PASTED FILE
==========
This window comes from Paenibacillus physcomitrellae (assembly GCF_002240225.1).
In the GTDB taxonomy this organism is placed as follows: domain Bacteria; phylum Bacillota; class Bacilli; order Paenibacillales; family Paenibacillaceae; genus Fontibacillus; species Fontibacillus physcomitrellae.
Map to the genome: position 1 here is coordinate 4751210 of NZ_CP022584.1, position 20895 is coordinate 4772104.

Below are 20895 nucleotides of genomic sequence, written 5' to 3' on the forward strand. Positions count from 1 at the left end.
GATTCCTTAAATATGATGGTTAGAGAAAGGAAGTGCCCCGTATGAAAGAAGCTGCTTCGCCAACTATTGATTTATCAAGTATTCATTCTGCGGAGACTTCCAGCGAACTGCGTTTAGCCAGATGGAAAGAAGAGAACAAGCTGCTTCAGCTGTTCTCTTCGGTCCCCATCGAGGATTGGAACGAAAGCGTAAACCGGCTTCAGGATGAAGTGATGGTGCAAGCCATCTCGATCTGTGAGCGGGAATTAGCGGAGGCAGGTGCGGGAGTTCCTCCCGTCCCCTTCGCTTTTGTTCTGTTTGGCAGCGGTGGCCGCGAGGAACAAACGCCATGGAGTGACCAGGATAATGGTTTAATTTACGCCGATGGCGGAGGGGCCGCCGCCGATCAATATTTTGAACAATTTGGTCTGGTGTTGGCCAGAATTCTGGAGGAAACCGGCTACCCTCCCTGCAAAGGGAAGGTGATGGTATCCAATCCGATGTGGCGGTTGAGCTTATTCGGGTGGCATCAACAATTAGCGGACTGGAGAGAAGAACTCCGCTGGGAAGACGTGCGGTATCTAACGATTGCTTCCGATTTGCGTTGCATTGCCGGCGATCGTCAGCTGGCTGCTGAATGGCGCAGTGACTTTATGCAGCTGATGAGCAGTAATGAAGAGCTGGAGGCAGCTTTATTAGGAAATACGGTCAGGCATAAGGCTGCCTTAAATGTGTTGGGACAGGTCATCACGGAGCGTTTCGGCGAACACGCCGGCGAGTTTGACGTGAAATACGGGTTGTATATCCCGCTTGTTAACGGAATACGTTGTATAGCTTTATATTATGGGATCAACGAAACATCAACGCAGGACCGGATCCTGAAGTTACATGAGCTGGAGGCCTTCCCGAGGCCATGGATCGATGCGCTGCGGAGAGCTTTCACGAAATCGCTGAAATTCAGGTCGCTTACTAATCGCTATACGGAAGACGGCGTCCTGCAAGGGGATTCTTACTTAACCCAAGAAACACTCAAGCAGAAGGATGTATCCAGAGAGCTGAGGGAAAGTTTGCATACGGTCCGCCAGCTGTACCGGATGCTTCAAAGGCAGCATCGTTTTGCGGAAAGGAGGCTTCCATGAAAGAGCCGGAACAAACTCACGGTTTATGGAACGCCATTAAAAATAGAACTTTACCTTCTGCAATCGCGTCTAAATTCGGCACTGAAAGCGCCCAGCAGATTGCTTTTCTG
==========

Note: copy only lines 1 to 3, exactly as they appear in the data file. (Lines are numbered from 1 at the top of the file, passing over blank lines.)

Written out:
This window comes from Paenibacillus physcomitrellae (assembly GCF_002240225.1).
In the GTDB taxonomy this organism is placed as follows: domain Bacteria; phylum Bacillota; class Bacilli; order Paenibacillales; family Paenibacillaceae; genus Fontibacillus; species Fontibacillus physcomitrellae.
Map to the genome: position 1 here is coordinate 4751210 of NZ_CP022584.1, position 20895 is coordinate 4772104.